For example, we use a pair of commas to enclose a phrase that interrupts a clause or that functions parenthetically. A writer may choose to place a comma before and (or any conjunction) when the conjunction launches such a phrase:
- Sarah told him again, and really meant it this time, to turn off the television.
- Alice asked John once, but only once, to forgive her.
We could argue that em dashes or parentheses would be a better choice, but that’s the topic of another article (the most popular one on this site).
Can you tell which of the following sentences need a comma before a coordinating conjunction because it joins two independent clauses?
- The ice storm last week caused tree limbs to fall on power lines and many people were without electricity for days.
- The ice storm last week caused many tree limbs to fall on power lines and left many people without electricity for days.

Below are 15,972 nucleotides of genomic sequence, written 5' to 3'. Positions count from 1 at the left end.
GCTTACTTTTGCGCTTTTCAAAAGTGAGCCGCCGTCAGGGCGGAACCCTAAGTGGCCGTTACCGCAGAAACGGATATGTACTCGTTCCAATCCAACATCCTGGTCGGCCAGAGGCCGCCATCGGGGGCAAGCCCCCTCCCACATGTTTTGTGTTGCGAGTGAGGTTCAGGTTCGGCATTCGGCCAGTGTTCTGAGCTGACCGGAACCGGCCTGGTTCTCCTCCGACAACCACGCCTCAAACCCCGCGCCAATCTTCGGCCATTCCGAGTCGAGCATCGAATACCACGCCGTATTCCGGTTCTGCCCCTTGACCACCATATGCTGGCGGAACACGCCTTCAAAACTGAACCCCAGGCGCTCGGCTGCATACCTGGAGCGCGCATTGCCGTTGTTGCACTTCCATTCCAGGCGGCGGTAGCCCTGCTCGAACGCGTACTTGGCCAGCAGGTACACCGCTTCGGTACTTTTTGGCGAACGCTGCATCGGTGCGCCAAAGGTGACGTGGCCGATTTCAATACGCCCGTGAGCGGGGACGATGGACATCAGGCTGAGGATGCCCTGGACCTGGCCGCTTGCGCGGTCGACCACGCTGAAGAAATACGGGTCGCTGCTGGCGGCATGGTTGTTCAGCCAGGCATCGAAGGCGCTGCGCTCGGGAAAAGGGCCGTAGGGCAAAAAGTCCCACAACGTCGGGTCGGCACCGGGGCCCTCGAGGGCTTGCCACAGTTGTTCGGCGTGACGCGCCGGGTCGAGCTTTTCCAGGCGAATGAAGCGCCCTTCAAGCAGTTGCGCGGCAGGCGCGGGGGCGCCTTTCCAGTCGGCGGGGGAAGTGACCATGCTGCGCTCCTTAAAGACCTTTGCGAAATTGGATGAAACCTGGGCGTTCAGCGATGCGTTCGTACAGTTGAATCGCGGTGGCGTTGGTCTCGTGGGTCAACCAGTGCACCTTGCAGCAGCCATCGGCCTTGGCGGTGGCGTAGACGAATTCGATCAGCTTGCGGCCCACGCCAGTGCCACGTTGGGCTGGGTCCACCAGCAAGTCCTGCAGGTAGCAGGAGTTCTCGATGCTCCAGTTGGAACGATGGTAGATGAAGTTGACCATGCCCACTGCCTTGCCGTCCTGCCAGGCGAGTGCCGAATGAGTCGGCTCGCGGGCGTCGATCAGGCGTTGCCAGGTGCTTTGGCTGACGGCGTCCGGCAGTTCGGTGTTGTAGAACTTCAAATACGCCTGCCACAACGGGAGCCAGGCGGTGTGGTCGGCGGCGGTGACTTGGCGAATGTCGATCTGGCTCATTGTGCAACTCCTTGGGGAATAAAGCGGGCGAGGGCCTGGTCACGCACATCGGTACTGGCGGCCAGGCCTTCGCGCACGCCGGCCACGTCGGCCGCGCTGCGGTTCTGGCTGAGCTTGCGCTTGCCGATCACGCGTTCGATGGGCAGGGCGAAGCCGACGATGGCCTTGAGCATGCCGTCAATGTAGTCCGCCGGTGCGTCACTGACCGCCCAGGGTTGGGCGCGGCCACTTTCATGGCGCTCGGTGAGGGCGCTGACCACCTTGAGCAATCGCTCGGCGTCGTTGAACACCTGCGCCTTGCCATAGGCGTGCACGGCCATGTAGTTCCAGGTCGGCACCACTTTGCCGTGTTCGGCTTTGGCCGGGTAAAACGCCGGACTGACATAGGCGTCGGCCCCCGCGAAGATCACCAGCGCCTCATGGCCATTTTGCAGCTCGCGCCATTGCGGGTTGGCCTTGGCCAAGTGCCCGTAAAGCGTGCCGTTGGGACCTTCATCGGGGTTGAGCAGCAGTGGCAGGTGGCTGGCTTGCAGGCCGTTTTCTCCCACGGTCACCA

- Many companies are hiring chief information officers to oversee their information technology systems for only a specialist can keep pace with the rapid changes in technology.
- Shaniqua may stay on campus for the weekend or she may decide to go home to see her high school friends.
- Shaniqua may stay on campus for the weekend or may go home to see her high school friends.
- We knew the roads were becoming treacherous yet we dreaded having to announce that schools would be closed the next day.
- We knew the roads were becoming treacherous yet dreaded having to announce that schools would be closed the next day.
- [The ice storm last week caused tree limbs to fall on power lines], and [many people were without electricity for days].
- no comma
- [Many companies are hiring chief information officers to oversee their information technology systems], for [only a specialist can keep pace with the rapid changes in technology].
- [Shaniqua may stay on campus for the weekend], or [she may decide to go home to see her high school friends].
- no comma
- [We knew the roads were becoming treacherous], yet [we dreaded having to announce that schools would be closed the next day].
- no comma
©2004 Get It Write. Revised 2020.